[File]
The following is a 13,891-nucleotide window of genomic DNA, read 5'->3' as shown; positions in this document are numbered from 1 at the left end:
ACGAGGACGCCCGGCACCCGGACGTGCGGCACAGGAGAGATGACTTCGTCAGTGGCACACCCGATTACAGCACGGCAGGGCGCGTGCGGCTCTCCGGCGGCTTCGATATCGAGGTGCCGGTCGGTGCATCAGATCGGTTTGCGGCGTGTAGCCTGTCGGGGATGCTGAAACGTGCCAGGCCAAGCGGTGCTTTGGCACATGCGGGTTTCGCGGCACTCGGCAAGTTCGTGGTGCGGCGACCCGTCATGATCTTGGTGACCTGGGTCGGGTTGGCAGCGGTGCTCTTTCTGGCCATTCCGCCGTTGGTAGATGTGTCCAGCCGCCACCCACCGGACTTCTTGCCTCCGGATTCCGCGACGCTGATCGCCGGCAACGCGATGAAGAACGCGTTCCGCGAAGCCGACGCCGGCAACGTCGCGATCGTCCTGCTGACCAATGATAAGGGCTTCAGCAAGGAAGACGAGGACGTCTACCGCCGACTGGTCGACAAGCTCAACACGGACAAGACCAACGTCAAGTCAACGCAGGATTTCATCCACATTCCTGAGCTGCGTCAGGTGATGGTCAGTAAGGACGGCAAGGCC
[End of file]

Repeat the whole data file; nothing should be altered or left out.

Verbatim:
The following is a 13,891-nucleotide window of genomic DNA, read 5'->3' as shown; positions in this document are numbered from 1 at the left end:
ACGAGGACGCCCGGCACCCGGACGTGCGGCACAGGAGAGATGACTTCGTCAGTGGCACACCCGATTACAGCACGGCAGGGCGCGTGCGGCTCTCCGGCGGCTTCGATATCGAGGTGCCGGTCGGTGCATCAGATCGGTTTGCGGCGTGTAGCCTGTCGGGGATGCTGAAACGTGCCAGGCCAAGCGGTGCTTTGGCACATGCGGGTTTCGCGGCACTCGGCAAGTTCGTGGTGCGGCGACCCGTCATGATCTTGGTGACCTGGGTCGGGTTGGCAGCGGTGCTCTTTCTGGCCATTCCGCCGTTGGTAGATGTGTCCAGCCGCCACCCACCGGACTTCTTGCCTCCGGATTCCGCGACGCTGATCGCCGGCAACGCGATGAAGAACGCGTTCCGCGAAGCCGACGCCGGCAACGTCGCGATCGTCCTGCTGACCAATGATAAGGGCTTCAGCAAGGAAGACGAGGACGTCTACCGCCGACTGGTCGACAAGCTCAACACGGACAAGACCAACGTCAAGTCAACGCAGGATTTCATCCACATTCCTGAGCTGCGTCAGGTGATGGTCAGTAAGGACGGCAAGGCC